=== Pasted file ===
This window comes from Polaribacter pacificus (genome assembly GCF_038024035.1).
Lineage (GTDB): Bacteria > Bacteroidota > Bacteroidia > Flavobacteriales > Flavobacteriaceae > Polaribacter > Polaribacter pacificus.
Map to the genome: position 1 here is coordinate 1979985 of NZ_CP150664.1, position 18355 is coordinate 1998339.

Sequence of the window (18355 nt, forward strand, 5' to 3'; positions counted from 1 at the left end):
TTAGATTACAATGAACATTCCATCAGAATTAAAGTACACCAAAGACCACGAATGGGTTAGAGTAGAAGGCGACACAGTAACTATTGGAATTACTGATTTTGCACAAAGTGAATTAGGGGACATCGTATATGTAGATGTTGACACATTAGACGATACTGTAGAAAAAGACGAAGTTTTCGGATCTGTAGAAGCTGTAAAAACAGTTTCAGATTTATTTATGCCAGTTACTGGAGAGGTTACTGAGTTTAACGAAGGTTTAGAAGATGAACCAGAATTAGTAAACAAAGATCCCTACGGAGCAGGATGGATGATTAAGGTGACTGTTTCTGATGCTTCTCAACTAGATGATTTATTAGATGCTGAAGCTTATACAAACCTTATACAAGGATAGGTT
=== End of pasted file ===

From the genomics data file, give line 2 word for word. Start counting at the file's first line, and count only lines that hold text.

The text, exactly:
Lineage (GTDB): Bacteria > Bacteroidota > Bacteroidia > Flavobacteriales > Flavobacteriaceae > Polaribacter > Polaribacter pacificus.